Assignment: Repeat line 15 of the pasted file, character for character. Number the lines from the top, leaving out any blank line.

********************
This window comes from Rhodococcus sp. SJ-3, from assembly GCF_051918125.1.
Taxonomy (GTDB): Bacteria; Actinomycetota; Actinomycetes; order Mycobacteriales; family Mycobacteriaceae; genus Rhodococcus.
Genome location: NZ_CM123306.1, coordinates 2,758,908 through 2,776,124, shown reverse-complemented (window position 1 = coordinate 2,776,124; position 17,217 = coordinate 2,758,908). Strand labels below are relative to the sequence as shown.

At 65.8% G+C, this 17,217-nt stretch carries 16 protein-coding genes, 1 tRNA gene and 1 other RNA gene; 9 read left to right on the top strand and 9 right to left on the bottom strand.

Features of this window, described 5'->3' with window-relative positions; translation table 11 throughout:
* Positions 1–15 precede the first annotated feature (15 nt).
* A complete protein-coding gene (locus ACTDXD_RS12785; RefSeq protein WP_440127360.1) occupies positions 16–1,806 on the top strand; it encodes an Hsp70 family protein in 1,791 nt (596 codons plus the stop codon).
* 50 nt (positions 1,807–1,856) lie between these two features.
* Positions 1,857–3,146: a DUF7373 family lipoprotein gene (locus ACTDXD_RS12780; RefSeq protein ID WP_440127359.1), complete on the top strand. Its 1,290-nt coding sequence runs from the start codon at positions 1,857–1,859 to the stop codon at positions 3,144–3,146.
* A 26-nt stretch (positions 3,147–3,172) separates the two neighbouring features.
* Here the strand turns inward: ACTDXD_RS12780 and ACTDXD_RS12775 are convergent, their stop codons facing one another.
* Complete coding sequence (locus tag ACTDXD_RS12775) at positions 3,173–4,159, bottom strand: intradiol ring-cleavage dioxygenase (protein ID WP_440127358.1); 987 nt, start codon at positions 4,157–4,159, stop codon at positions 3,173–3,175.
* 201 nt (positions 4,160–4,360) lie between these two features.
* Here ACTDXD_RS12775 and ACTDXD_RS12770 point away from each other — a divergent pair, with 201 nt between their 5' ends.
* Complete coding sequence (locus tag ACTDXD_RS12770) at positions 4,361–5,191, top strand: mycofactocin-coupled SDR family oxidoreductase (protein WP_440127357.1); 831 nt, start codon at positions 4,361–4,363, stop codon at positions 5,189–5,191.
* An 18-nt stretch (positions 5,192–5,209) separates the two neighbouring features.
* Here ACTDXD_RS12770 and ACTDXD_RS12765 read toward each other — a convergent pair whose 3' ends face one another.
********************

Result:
* Complete coding sequence (locus tag ACTDXD_RS12770) at positions 4,361–5,191, top strand: mycofactocin-coupled SDR family oxidoreductase (protein WP_440127357.1); 831 nt, start codon at positions 4,361–4,363, stop codon at positions 5,189–5,191.